Coll. 074: Charles Shively Collection Finding Aid


Coll. 074: Charles Shively Collection Finding Aid


1960 - 2008


Charles Shively was born in 1937. He earned his Bachelor of Arts from Harvard in 1959, and his PhD in 1969. He began teaching at Boston State College in 1965. In 1982 when BSC closed their doors, UMass Boston agreed to take seven of their thirty history professors. Shively, while in the top running was thought of as having abandoned history for Gay Liberation and too radical for UMass. With the help and support of his friends, Charlie did manage to get hired by UMass where he was placed in a much small and less known program of Law and Justice. He later transferred to American Studies.

In 1971, Charley Shively along with John Mitzel, and Larry Martin formed the Fag Rag Collective and began publishing the Boston Gay Newspaper, Fag Rag, which ran until the early 1980's. During it's run Fag Rag became an important vehicle for incarcerated men to connect with one another. Charlie Shively along with Mike Riegle began a prison correspondence program. The collection consists of 9 boxes that have been arranged topically based on Charlie Shively's organizational techniques and divided into fourteen series. The Shively collection contains a variety of printed media including newspaper articles, (original and photocopied,) poetry magazines, serials, and books. The collection also consists of academic course materials including employment reviews, teaching evaluations, and business correspondence. Personal correspondence, speeches, and press releases from many of Boston's poetry readings are also part of his collection.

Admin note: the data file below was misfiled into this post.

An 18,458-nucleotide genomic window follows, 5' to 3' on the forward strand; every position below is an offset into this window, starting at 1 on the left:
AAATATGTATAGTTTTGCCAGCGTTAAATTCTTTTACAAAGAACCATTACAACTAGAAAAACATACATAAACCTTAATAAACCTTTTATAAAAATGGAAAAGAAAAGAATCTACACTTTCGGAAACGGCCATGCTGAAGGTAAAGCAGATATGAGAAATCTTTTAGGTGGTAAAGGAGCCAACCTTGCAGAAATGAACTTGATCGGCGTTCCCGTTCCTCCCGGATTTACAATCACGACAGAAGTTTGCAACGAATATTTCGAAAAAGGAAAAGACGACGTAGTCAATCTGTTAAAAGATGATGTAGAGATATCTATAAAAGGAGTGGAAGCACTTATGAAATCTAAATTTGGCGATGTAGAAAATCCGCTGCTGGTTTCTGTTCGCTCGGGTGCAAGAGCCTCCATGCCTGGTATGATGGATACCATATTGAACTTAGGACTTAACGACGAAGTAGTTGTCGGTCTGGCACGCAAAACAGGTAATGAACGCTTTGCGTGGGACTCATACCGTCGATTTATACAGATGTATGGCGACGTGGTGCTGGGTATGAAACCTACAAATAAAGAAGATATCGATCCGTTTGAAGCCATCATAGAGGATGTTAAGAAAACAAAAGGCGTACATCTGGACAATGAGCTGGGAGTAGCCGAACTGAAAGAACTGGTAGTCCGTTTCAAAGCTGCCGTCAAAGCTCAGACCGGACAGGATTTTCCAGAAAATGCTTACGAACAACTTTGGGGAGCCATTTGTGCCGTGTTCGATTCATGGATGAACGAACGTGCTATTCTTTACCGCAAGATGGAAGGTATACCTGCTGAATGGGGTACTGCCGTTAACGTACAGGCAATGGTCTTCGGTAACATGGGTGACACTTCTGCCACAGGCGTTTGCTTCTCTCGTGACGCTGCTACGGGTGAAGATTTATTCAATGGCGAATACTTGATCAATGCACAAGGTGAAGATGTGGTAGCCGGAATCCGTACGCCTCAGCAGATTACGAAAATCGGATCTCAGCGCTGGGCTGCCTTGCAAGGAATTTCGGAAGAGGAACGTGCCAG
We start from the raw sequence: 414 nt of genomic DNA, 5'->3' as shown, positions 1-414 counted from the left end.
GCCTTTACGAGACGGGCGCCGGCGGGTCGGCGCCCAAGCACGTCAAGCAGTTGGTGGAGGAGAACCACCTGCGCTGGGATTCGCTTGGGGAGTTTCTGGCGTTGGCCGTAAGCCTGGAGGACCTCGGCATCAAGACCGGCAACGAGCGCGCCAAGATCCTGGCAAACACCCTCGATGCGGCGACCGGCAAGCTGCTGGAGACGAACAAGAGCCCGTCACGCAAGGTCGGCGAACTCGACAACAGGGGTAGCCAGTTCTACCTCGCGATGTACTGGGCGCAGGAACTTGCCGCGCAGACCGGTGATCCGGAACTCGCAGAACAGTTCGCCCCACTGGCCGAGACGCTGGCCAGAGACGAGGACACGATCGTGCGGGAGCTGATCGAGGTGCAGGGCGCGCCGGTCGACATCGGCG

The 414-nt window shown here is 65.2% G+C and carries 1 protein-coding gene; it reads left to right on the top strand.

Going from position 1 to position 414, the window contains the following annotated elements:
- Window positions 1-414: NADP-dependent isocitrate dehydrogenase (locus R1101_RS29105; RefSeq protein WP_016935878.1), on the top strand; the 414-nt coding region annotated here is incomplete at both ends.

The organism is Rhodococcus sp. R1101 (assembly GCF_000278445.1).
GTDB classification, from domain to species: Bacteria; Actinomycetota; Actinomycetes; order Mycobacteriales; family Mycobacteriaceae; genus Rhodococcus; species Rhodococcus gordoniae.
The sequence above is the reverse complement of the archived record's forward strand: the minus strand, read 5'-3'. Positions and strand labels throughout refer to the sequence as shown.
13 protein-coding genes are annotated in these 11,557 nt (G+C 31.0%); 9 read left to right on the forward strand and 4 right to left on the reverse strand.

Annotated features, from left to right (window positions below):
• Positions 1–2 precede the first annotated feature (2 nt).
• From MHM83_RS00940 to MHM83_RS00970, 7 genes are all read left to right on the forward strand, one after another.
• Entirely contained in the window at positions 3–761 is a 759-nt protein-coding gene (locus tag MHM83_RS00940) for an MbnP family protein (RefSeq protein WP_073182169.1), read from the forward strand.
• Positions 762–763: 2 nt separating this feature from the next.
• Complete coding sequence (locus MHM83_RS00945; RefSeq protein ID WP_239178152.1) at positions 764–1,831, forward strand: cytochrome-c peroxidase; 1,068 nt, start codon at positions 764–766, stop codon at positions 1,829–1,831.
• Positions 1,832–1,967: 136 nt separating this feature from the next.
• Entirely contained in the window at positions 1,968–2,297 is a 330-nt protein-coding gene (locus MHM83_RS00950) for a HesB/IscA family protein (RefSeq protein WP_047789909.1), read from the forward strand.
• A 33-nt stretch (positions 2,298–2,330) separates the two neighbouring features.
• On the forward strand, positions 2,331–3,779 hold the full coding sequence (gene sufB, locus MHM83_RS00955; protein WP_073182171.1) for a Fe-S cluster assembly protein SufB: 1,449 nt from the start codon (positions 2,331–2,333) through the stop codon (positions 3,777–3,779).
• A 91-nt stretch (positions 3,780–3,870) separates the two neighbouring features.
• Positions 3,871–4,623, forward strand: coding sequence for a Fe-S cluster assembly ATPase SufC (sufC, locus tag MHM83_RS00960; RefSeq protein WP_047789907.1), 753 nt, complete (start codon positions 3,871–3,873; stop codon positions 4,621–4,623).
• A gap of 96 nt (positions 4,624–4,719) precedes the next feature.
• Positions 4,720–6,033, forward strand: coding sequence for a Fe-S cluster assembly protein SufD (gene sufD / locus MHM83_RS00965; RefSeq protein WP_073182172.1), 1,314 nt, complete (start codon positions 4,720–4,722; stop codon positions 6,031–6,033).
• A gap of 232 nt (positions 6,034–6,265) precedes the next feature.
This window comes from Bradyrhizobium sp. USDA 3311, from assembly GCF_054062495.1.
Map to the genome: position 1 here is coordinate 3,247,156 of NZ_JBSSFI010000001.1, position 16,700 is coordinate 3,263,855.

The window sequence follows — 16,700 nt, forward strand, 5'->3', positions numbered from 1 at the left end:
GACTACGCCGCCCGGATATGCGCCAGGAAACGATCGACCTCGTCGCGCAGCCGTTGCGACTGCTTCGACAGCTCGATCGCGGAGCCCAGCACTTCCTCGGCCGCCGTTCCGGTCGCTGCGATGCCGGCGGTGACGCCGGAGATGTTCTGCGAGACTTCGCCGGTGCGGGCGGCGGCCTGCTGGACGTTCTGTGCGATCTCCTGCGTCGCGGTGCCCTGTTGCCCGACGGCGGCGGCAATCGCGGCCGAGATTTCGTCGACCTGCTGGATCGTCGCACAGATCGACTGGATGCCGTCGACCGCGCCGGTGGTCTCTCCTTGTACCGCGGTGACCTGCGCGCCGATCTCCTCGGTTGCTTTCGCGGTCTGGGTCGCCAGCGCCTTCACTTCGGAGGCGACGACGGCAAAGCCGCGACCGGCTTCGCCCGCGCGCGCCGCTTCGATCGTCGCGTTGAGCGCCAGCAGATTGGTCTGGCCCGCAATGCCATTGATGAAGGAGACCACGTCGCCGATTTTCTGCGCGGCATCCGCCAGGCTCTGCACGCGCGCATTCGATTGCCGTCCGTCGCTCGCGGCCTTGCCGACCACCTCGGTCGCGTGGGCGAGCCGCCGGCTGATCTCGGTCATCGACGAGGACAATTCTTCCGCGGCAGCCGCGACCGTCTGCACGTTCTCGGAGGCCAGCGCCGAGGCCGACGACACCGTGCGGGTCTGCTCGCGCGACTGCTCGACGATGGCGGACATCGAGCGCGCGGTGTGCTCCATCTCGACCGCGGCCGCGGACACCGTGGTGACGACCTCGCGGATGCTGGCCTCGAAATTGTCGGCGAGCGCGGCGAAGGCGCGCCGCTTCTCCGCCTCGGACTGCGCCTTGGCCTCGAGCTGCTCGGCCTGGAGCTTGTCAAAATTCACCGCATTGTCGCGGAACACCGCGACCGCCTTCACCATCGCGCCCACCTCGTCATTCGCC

Some items from Series I of this collection have been digitized and are available here:

This program is funded in part by Mass Humanities, which receives support from the Massachusetts Cultural Council and is an affiliate of the National Endowment for the Humanities.


Shively, Charles


Shively, Charles, 1937-


Contact for more information.




Shively, Charles, “Coll. 074: Charles Shively Collection Finding Aid,” Documented | Digital Collections of The History Project, accessed May 18, 2022,